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BY NICHOLAS K. GERANIOS The Associated Press
SPOKANE, Wash. -- A fungus that can cause called valley fever -- well known to residents of the Central Valley -- has been found for the first time in the soil of Washington, officials at Washington State University said Monday.
When the fungus, which is normally found in semi-arid soils of the Southwest, becomes airborne, it can lead to valley fever. It releases tiny spores that get inhaled and lodged in the lungs of humans and certain animals, especially dogs.
In the most severe form of the illness, the spores escape from the lungs and cycle through the bloodstream, setting up infections that destroy bones, cause skin abscesses and inflame the brain. The federal Centers for Disease Control estimated it kills 160 people annually.
Three unrelated cases -- in Benton, Franklin and Walla Walla counties -- were diagnosed in eastern Washington in 2010-11. Soil samples taken recently from the same vicinity tested positive for the fungus, proving it can survive in the area, scientists said.
"Do I think it just showed up and made three people sick? No. I think it has probably been in the soil for some time," said Dr. Tom Chiller of the CDC in Atlanta, which collaborated with the state in its investigation.
Valley fever is most prevalent in parts of Arizona and the San Joaquin Valley of central California.
Because the three people who got sick in Washington had not traveled there, scientists have become "quite certain ... the fungus has moved beyond its normal geographical range," Chiller said in a press release.
"We know that more people are being exposed," Chiller said. "While the majority of these people will do just fine, it poses a significant health threat to others."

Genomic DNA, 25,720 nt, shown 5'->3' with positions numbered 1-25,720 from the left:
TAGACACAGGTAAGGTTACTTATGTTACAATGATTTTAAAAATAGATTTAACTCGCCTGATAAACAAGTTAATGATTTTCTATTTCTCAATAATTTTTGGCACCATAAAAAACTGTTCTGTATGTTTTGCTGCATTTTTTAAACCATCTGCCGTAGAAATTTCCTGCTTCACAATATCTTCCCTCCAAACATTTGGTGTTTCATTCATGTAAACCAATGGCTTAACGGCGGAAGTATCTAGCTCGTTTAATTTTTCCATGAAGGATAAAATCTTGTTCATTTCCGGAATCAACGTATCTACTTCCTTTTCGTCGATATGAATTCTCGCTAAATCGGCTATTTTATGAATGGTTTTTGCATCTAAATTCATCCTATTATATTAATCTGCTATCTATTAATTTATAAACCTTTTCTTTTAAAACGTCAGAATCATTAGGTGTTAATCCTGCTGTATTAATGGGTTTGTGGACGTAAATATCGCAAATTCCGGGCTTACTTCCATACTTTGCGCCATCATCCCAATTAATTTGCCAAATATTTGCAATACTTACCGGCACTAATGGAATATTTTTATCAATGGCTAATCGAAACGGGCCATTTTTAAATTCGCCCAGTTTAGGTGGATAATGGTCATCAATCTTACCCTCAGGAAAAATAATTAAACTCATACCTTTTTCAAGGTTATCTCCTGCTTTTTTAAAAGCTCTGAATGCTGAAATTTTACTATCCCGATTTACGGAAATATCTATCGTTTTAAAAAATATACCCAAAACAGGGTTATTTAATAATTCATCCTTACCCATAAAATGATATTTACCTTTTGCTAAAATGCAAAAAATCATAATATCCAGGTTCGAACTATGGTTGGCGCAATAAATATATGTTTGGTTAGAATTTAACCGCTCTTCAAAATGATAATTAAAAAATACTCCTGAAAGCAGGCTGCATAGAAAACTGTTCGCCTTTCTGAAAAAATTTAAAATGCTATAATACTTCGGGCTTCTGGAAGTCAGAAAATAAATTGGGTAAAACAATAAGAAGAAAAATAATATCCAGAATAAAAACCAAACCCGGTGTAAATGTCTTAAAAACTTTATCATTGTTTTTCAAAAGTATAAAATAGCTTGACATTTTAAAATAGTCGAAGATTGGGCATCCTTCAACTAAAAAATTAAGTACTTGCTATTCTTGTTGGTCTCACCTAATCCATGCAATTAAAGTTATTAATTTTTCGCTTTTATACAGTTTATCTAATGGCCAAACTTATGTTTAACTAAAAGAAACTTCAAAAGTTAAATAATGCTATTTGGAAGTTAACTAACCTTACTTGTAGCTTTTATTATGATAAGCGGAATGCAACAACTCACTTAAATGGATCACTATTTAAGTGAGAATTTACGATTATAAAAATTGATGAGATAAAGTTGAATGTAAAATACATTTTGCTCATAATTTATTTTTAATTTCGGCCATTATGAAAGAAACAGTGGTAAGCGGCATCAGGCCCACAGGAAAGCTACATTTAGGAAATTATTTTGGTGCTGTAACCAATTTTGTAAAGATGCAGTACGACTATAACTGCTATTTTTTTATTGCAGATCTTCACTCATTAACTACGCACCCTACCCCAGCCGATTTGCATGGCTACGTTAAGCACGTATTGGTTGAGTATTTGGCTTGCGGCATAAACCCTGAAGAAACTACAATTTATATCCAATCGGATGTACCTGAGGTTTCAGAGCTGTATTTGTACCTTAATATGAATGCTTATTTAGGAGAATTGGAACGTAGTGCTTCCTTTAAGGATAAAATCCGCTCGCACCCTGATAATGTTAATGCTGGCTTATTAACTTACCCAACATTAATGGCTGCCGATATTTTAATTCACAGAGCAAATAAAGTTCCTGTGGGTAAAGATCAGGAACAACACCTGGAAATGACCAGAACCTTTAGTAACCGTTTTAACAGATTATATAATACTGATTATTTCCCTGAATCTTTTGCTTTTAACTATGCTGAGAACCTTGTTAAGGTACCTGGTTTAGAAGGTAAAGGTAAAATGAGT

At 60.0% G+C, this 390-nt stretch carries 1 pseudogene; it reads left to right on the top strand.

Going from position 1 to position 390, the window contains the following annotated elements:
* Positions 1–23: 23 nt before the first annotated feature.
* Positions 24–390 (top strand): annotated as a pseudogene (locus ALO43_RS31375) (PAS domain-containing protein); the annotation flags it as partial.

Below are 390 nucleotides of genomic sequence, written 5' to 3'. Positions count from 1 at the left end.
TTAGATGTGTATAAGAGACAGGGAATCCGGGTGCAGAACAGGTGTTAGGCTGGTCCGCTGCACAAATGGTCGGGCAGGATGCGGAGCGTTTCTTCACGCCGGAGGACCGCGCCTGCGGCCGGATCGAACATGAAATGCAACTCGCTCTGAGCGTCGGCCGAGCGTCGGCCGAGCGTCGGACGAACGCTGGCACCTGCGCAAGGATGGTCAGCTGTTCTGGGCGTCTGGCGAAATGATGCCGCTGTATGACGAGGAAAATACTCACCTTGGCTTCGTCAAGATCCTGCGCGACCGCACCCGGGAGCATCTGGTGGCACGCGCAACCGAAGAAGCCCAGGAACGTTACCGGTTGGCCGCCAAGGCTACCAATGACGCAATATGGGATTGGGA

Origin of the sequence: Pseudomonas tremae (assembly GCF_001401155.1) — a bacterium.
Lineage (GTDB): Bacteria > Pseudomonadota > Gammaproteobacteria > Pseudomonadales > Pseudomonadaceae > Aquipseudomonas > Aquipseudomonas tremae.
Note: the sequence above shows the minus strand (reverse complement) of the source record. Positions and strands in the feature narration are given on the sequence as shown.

Experts say people who work in dusty fields or construction sites are most at risk, as are those with weak immune systems.
While most people think of Washington state as wet and rainy, that is just the western portion of the state. The Cascade Range blocks rain clouds, and much of eastern Washington is desert-like.
Washington State University professor emeritus Jack D. Rogers, who has studied soil fungi for a half-century, said he was surprised to learn of valley fever's presence in Washington. He had assumed it was limited to the Southwest and parts of central America.
"Because valley fever is hard to detect and often misdiagnosed by physicians who are not acquainted with it, it's important to know where cocci's range is expanding," Rogers said, calling valley fever by its scientific name.
Changing weather conditions, population sprawl that disrupts the soil and a possible rodent host moving north in search of habitat could explain its move into Washington, Rogers said.
The three Washington cases included a 12-year-old boy who may have contracted the fungal infection while playing in a dirt canyon near his home; a 15-year-old boy believed to have been infected through skin lacerations when his ATV crashed on a dirt track; and a 58-year-old man who may have gotten sick after inhaling spores while working as a construction excavator.
All three survived, WSU said.
But their illnesses prompted scientists to speculate at the time that the fungus was moving into eastern Washington. Now, soil samples sent to the CDC have tested positive for the fungus, Chiller said.
"We're no longer speculating," said Chiller. "We know."
In early April, the Washington Department of Health sent advisories to physicians and veterinarians statewide to warn them of the fungus.
"Valley fever is not known to be contagious, and there's no reason for the public to be alarmed," said state veterinarian Ron Wohrle.